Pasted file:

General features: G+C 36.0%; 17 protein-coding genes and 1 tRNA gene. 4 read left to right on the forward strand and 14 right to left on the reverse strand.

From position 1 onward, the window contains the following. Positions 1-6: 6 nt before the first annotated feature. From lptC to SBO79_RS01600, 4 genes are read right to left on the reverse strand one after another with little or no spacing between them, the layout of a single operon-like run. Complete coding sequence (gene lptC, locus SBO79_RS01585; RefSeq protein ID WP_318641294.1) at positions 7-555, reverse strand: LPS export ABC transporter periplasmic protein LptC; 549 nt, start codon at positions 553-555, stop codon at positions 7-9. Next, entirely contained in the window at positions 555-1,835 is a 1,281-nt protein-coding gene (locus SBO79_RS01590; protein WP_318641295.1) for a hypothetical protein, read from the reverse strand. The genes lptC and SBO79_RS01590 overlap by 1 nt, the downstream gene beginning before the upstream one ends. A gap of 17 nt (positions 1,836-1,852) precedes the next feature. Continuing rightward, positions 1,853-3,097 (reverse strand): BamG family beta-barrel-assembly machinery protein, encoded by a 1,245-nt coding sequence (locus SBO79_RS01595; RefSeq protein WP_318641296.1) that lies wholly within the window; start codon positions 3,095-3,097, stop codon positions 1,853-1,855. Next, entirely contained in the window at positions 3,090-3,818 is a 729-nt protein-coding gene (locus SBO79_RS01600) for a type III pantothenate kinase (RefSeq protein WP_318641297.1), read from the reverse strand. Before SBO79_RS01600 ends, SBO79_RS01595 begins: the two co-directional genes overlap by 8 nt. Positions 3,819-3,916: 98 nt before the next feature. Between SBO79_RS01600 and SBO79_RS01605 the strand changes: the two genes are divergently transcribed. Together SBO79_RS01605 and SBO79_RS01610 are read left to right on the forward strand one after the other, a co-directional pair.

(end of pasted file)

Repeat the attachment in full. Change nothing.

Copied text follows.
General features: G+C 36.0%; 17 protein-coding genes and 1 tRNA gene. 4 read left to right on the forward strand and 14 right to left on the reverse strand.

From position 1 onward, the window contains the following. Positions 1-6: 6 nt before the first annotated feature. From lptC to SBO79_RS01600, 4 genes are read right to left on the reverse strand one after another with little or no spacing between them, the layout of a single operon-like run. Complete coding sequence (gene lptC, locus SBO79_RS01585; RefSeq protein ID WP_318641294.1) at positions 7-555, reverse strand: LPS export ABC transporter periplasmic protein LptC; 549 nt, start codon at positions 553-555, stop codon at positions 7-9. Next, entirely contained in the window at positions 555-1,835 is a 1,281-nt protein-coding gene (locus SBO79_RS01590; protein WP_318641295.1) for a hypothetical protein, read from the reverse strand. The genes lptC and SBO79_RS01590 overlap by 1 nt, the downstream gene beginning before the upstream one ends. A gap of 17 nt (positions 1,836-1,852) precedes the next feature. Continuing rightward, positions 1,853-3,097 (reverse strand): BamG family beta-barrel-assembly machinery protein, encoded by a 1,245-nt coding sequence (locus SBO79_RS01595; RefSeq protein WP_318641296.1) that lies wholly within the window; start codon positions 3,095-3,097, stop codon positions 1,853-1,855. Next, entirely contained in the window at positions 3,090-3,818 is a 729-nt protein-coding gene (locus SBO79_RS01600) for a type III pantothenate kinase (RefSeq protein WP_318641297.1), read from the reverse strand. Before SBO79_RS01600 ends, SBO79_RS01595 begins: the two co-directional genes overlap by 8 nt. Positions 3,819-3,916: 98 nt before the next feature. Between SBO79_RS01600 and SBO79_RS01605 the strand changes: the two genes are divergently transcribed. Together SBO79_RS01605 and SBO79_RS01610 are read left to right on the forward strand one after the other, a co-directional pair.